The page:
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Teaching Spanish pronunciation
Teaching Spanish pronunciation

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1 Orthography and pronunciation

Read the following words which are very similar in Spanish and English.

Table _unit2.2.1 Table 1 Comparison
Tranquilo Tranquil
Language: Spanish Language: English
Origin: Latin Origin: Latin
Grammatical category: Adjective masculine singular (feminine singular tranquila, masculine plural tranquilos, feminine plural tranquilas) Grammatical category: Adjective

Meaning: calm; peaceful; tranquil (without motion or sound) 

tranquil (free from emotional or mental disturbance)

Example: el mar tranquilo


Synonyms: pacífico, relajado, calmado

Meaning: free from disturbance; calm



 Example: her tranquil gaze


Synonyms: peaceful, restful, reposeful, calm, quiet, still, serene, placid, relaxing, soothing, undisturbed, idyllic, halcyon, mild, pleasant

Pronunciation: [traŋˈkilo] Pronunciation: [ˈtræŋkwɪl] 

Both words come from Latin. They both fall into the same grammatical category; adjective. They have very similar meaning and use; El mar tranquilo (the tranquil sea), and her tranquil gaze (su mirada tranquila). They also share very similar orthography (spelling). Yet, when we examine how we pronounce these words in each language, we realise their pronunciation is quite different (incidentally, you may have noticed by now that the IPA symbol ˈ indicates stress. It is placed before the stressed syllable).

This difference in pronunciation will happen with many other cognate words (words that have a common ancestry, are spelt in a similar way and whose meanings are very close) e.g. ENG equivalentand SP equivalente, or ENG hero and SP héroe.

Graphs exist that systematically represent sounds that are different in Spanish compared to English. The letter ‘z’, for instance, corresponds to the sound [s] in Spanish (or [θ] in some varieties of Peninsular Spanish), e.g.zapato [sa'pato] (shoe), while it generally corresponds to the sound [z] in English e.g. zinc pronounced [zɪŋk].  The varying pronunciation of cognate words can produce negative effects when learning a foreign language.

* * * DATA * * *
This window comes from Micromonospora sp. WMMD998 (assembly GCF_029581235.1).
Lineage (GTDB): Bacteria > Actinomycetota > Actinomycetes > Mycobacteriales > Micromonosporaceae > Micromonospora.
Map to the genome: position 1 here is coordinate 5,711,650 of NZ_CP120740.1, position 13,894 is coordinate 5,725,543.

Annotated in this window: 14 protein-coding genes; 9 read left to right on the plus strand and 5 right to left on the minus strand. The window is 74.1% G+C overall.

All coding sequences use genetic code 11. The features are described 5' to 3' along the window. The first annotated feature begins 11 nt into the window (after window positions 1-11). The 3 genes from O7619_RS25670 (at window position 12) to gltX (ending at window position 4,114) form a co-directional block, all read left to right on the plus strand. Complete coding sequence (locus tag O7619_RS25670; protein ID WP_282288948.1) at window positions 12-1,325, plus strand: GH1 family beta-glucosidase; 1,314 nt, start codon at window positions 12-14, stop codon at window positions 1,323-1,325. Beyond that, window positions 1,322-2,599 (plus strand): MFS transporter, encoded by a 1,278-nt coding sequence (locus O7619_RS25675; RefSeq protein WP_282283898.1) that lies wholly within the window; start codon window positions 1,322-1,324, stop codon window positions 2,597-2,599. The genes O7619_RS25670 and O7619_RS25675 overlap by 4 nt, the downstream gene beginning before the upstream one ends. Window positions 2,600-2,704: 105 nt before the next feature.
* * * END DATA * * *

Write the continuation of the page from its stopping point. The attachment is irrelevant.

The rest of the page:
Ideas for exercises

Depending on your students’ level, ask them to make a list of cognate words and analyse the differences in the pronunciation of the consonants in the word-pairs. This will make students aware of the differences between words which they might consider identical. 

English spelling: many-to-many

English is well-known as a language in which the same spelling may allow for a number of different pronunciations, as well as one in which different spellings may correspond to the same pronunciation. There are many cases of words in which the same spelling has different pronunciation (e.g. read [ri:d] as in “to read” and [red] as in “I read a beautiful poem last night”), or in which different spellings are used to produce the same sound, i.e. the graphs ‘f’,’ph’ and ‘gh’ in words such as: filmphantom or laugh are all pronounced [f].

Spanish spelling: one-to-one  

In comparison, Spanish spelling is more phonemic and shows relative stability between the orthographic form and pronunciation. It is a language in which there is a more direct correlation between the spelling of words and their pronunciation. The correspondence between the orthographic form and the physical realisation is not one-to-one, but close, even if some sounds can be spelt in various ways. An example is [x] as in Getafe and Jérez. Similarly, ‘qu’ and ‘c’ can both represent the sound [k], as in queso (cheese) and casa (house). Nevertheless, pronouncing a written text is relatively straightforward.